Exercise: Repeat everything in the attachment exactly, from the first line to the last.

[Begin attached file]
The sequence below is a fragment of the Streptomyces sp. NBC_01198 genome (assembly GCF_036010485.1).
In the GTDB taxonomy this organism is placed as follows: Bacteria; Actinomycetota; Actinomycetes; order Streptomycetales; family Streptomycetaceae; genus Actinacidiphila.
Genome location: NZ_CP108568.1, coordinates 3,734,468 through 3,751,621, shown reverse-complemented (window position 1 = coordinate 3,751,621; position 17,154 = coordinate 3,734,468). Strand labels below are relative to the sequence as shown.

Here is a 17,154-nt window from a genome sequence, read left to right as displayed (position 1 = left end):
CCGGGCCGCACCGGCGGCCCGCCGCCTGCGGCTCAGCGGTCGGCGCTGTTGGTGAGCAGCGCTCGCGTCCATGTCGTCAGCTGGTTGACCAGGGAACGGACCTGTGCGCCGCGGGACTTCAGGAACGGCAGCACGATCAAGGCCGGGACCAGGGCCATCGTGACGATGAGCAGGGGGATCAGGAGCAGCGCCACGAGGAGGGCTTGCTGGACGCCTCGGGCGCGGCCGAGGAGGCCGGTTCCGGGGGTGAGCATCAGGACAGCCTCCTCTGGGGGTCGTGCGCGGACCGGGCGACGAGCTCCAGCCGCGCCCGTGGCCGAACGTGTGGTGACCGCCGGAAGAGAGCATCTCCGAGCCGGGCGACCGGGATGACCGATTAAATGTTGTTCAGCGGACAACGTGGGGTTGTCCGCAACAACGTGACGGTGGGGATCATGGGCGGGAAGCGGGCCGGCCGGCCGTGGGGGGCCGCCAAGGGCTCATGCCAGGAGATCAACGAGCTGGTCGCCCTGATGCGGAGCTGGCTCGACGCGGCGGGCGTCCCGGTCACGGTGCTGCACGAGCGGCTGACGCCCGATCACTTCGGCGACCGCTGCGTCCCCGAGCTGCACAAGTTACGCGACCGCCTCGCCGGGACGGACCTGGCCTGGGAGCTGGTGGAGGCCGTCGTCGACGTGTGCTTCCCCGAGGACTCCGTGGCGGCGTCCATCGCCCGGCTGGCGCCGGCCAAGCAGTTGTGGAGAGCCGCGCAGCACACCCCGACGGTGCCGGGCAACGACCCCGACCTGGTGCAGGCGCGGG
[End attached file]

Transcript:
The sequence below is a fragment of the Streptomyces sp. NBC_01198 genome (assembly GCF_036010485.1).
In the GTDB taxonomy this organism is placed as follows: Bacteria; Actinomycetota; Actinomycetes; order Streptomycetales; family Streptomycetaceae; genus Actinacidiphila.
Genome location: NZ_CP108568.1, coordinates 3,734,468 through 3,751,621, shown reverse-complemented (window position 1 = coordinate 3,751,621; position 17,154 = coordinate 3,734,468). Strand labels below are relative to the sequence as shown.

Here is a 17,154-nt window from a genome sequence, read left to right as displayed (position 1 = left end):
CCGGGCCGCACCGGCGGCCCGCCGCCTGCGGCTCAGCGGTCGGCGCTGTTGGTGAGCAGCGCTCGCGTCCATGTCGTCAGCTGGTTGACCAGGGAACGGACCTGTGCGCCGCGGGACTTCAGGAACGGCAGCACGATCAAGGCCGGGACCAGGGCCATCGTGACGATGAGCAGGGGGATCAGGAGCAGCGCCACGAGGAGGGCTTGCTGGACGCCTCGGGCGCGGCCGAGGAGGCCGGTTCCGGGGGTGAGCATCAGGACAGCCTCCTCTGGGGGTCGTGCGCGGACCGGGCGACGAGCTCCAGCCGCGCCCGTGGCCGAACGTGTGGTGACCGCCGGAAGAGAGCATCTCCGAGCCGGGCGACCGGGATGACCGATTAAATGTTGTTCAGCGGACAACGTGGGGTTGTCCGCAACAACGTGACGGTGGGGATCATGGGCGGGAAGCGGGCCGGCCGGCCGTGGGGGGCCGCCAAGGGCTCATGCCAGGAGATCAACGAGCTGGTCGCCCTGATGCGGAGCTGGCTCGACGCGGCGGGCGTCCCGGTCACGGTGCTGCACGAGCGGCTGACGCCCGATCACTTCGGCGACCGCTGCGTCCCCGAGCTGCACAAGTTACGCGACCGCCTCGCCGGGACGGACCTGGCCTGGGAGCTGGTGGAGGCCGTCGTCGACGTGTGCTTCCCCGAGGACTCCGTGGCGGCGTCCATCGCCCGGCTGGCGCCGGCCAAGCAGTTGTGGAGAGCCGCGCAGCACACCCCGACGGTGCCGGGCAACGACCCCGACCTGGTGCAGGCGCGGG